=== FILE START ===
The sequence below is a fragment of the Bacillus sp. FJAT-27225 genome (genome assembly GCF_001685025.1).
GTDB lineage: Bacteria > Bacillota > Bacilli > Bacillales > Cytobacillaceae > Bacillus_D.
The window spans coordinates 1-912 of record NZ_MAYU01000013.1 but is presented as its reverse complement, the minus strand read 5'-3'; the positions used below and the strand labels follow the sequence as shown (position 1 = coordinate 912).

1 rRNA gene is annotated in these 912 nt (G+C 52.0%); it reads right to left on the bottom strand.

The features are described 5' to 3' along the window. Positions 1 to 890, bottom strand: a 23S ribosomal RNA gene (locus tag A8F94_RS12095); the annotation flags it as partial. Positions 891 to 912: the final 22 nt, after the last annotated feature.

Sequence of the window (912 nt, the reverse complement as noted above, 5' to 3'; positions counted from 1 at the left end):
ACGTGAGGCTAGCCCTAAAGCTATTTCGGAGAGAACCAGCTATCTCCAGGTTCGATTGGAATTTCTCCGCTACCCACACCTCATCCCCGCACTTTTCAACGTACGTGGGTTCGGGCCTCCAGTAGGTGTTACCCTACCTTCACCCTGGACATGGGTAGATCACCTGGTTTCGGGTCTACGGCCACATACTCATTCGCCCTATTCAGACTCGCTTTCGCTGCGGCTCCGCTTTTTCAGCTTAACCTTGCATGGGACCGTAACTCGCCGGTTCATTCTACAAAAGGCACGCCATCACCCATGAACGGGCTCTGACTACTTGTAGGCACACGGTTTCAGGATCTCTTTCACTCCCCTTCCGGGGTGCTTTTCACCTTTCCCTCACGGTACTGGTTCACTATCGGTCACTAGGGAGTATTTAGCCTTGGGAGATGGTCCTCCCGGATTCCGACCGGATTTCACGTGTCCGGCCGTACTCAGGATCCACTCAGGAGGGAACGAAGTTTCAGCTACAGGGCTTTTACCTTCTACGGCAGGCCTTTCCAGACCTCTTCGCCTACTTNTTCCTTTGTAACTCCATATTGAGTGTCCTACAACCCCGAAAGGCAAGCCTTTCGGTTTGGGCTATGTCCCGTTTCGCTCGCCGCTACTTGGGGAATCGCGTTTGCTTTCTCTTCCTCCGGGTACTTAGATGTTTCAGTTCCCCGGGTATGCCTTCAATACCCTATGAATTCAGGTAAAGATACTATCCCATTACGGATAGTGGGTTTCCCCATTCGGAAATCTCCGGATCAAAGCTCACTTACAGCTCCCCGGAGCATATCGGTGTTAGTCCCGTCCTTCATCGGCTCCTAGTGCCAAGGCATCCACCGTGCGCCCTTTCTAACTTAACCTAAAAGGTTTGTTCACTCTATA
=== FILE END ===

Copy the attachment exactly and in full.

The sequence below is a fragment of the Bacillus sp. FJAT-27225 genome (genome assembly GCF_001685025.1).
GTDB lineage: Bacteria > Bacillota > Bacilli > Bacillales > Cytobacillaceae > Bacillus_D.
The window spans coordinates 1-912 of record NZ_MAYU01000013.1 but is presented as its reverse complement, the minus strand read 5'-3'; the positions used below and the strand labels follow the sequence as shown (position 1 = coordinate 912).

1 rRNA gene is annotated in these 912 nt (G+C 52.0%); it reads right to left on the bottom strand.

The features are described 5' to 3' along the window. Positions 1 to 890, bottom strand: a 23S ribosomal RNA gene (locus tag A8F94_RS12095); the annotation flags it as partial. Positions 891 to 912: the final 22 nt, after the last annotated feature.

Sequence of the window (912 nt, the reverse complement as noted above, 5' to 3'; positions counted from 1 at the left end):
ACGTGAGGCTAGCCCTAAAGCTATTTCGGAGAGAACCAGCTATCTCCAGGTTCGATTGGAATTTCTCCGCTACCCACACCTCATCCCCGCACTTTTCAACGTACGTGGGTTCGGGCCTCCAGTAGGTGTTACCCTACCTTCACCCTGGACATGGGTAGATCACCTGGTTTCGGGTCTACGGCCACATACTCATTCGCCCTATTCAGACTCGCTTTCGCTGCGGCTCCGCTTTTTCAGCTTAACCTTGCATGGGACCGTAACTCGCCGGTTCATTCTACAAAAGGCACGCCATCACCCATGAACGGGCTCTGACTACTTGTAGGCACACGGTTTCAGGATCTCTTTCACTCCCCTTCCGGGGTGCTTTTCACCTTTCCCTCACGGTACTGGTTCACTATCGGTCACTAGGGAGTATTTAGCCTTGGGAGATGGTCCTCCCGGATTCCGACCGGATTTCACGTGTCCGGCCGTACTCAGGATCCACTCAGGAGGGAACGAAGTTTCAGCTACAGGGCTTTTACCTTCTACGGCAGGCCTTTCCAGACCTCTTCGCCTACTTNTTCCTTTGTAACTCCATATTGAGTGTCCTACAACCCCGAAAGGCAAGCCTTTCGGTTTGGGCTATGTCCCGTTTCGCTCGCCGCTACTTGGGGAATCGCGTTTGCTTTCTCTTCCTCCGGGTACTTAGATGTTTCAGTTCCCCGGGTATGCCTTCAATACCCTATGAATTCAGGTAAAGATACTATCCCATTACGGATAGTGGGTTTCCCCATTCGGAAATCTCCGGATCAAAGCTCACTTACAGCTCCCCGGAGCATATCGGTGTTAGTCCCGTCCTTCATCGGCTCCTAGTGCCAAGGCATCCACCGTGCGCCCTTTCTAACTTAACCTAAAAGGTTTGTTCACTCTATA